During our Macedonia excursion we spent a day and a night in the most picturesque, lakeside town called Ohrid. This place was too beautiful to be thrown into the rest of the Macedonia mix so this is a separate post with a bit of info and a bunch of pictures of this majestic village.
Ohrid is notable for having 365 churches, one for each day of the year, which explains why our guide said some refer to it as Slavic Jerusalem. It, like southern Serbia, was under Ottoman rule from the 14th-20th century.
One of the more famous churches is that built for Saint Clement of Ohrid, the most prominent disciple of Saints Cyril and Methodius. Those names probably don't mean anything to you but the former is the eponym for Slavic languages' Cyrillic alphabet. Clement's teachers created the Glagolitic alphabet, the oldest known Slavic alphabet, and inspired Clement to script the Cyrillic alphabet for which he used a Greek foundation with certain sounds from the Glagolitic alphabet. Around the 12th Century (ten centuries after Clement's day) the Cyrillic alphabet began to dominate over the Glagolitic alphabet. Clement founded a school which popularized Christianity using this alphabet and he's celebrated as a patron saint of education and language.
Saint Clement Church
They are a building a university based on the one Saint Clement created in the same spot
We also explored Samuil's Fortress which was the capital of the First Bulgarian Empire in the middle ages. I really like all these European fortresses, they feel so fantastical to me like out of Robin Hood. But I mean in actuality they were built out of warmongering necessity so it's much more grim than its pretty, symmetrical exterior lets on.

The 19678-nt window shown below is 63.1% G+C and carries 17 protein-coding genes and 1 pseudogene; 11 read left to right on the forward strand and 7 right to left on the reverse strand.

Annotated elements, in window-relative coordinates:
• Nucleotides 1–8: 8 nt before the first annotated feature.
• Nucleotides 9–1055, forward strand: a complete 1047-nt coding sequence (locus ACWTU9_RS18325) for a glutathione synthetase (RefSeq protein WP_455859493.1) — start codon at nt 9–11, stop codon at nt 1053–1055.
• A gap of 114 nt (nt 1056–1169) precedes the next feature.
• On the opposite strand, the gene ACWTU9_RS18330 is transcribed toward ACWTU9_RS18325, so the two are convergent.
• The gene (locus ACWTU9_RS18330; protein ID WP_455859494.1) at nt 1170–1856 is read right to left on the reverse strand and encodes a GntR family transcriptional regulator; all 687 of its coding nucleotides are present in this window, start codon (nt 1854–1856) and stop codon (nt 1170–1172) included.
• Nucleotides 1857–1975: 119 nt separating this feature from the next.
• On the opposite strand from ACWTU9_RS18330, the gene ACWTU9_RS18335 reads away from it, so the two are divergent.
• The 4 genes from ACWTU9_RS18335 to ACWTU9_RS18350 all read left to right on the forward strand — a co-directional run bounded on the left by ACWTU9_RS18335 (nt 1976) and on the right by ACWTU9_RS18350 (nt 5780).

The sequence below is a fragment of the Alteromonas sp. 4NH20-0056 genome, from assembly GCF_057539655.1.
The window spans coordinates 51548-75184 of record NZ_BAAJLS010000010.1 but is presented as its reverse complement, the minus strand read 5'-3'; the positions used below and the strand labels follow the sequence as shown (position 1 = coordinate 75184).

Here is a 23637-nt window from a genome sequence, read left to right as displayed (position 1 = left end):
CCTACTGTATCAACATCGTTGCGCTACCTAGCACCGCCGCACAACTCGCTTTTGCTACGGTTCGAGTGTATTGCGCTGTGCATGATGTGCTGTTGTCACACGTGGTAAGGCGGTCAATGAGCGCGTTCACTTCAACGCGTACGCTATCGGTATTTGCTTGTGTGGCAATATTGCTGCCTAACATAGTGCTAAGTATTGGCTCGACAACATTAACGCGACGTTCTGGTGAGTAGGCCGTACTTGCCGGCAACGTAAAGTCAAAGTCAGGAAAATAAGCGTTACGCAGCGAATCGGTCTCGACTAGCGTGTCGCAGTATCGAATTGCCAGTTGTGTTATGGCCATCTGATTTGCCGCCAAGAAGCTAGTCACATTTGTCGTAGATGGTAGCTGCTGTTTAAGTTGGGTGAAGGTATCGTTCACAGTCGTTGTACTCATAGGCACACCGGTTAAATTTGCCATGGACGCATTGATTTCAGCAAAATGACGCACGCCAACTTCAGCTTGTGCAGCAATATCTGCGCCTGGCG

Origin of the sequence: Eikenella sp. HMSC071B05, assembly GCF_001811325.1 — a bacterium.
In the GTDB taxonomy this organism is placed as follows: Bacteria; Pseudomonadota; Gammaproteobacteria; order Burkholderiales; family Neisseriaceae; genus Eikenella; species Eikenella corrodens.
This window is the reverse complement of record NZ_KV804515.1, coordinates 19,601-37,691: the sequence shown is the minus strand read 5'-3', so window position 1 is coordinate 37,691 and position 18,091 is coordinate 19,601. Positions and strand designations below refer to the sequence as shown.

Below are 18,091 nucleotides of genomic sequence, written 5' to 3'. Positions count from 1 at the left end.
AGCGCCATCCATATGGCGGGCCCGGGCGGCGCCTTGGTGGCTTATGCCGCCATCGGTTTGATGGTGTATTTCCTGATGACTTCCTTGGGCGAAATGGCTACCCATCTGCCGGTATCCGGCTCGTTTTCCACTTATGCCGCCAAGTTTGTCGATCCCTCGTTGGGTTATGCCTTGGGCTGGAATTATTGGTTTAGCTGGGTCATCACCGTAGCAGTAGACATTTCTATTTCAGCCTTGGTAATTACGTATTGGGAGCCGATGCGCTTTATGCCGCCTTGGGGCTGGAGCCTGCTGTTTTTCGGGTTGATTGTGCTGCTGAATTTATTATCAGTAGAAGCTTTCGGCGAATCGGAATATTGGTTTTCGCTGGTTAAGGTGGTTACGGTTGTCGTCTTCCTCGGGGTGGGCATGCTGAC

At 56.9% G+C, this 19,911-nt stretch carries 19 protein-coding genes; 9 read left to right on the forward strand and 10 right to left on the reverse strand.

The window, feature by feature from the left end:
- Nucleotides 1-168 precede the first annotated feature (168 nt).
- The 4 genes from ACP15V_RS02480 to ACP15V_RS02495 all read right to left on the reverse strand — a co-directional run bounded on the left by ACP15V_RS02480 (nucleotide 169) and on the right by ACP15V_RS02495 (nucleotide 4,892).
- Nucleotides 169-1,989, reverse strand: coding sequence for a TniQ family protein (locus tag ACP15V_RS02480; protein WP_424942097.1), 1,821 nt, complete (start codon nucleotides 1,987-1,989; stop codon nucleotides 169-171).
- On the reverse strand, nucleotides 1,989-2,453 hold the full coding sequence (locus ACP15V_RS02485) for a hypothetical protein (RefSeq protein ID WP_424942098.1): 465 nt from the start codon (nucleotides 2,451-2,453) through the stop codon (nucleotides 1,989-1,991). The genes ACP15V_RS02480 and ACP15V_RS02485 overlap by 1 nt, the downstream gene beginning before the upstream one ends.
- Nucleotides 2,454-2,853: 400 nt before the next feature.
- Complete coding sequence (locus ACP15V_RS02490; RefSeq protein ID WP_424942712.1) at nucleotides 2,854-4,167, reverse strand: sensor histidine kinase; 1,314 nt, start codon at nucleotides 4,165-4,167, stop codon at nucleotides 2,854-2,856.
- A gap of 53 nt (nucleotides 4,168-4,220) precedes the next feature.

View from the fortress
I keep forgetting culture in the States. Well not completely but I've become so accustomed to this array of starters and all other Serbian food that I forget how different it is than what I ate for the first 18 years of my life and I can't quite remember what's usual at American restaurants.
This goes for architecture as well. The red-roofed, single-story, brick houses are all you see in villages and towns around Serbia and even in the neighborhood I live in in Nis. And that's not typical for America, right? I guess one of the factors complicating my fuzzed memory is that people always say how typical America is an oxymoron since America is the 'melting pot.' In the past six months cultural differences have become norms for me so I sometimes forget that I'm living in Serbia and more often I forget about the culture shock waiting for me in the US.
Jill i ja
It was the perfect time to go because spring had just arrived but the summer tourists had not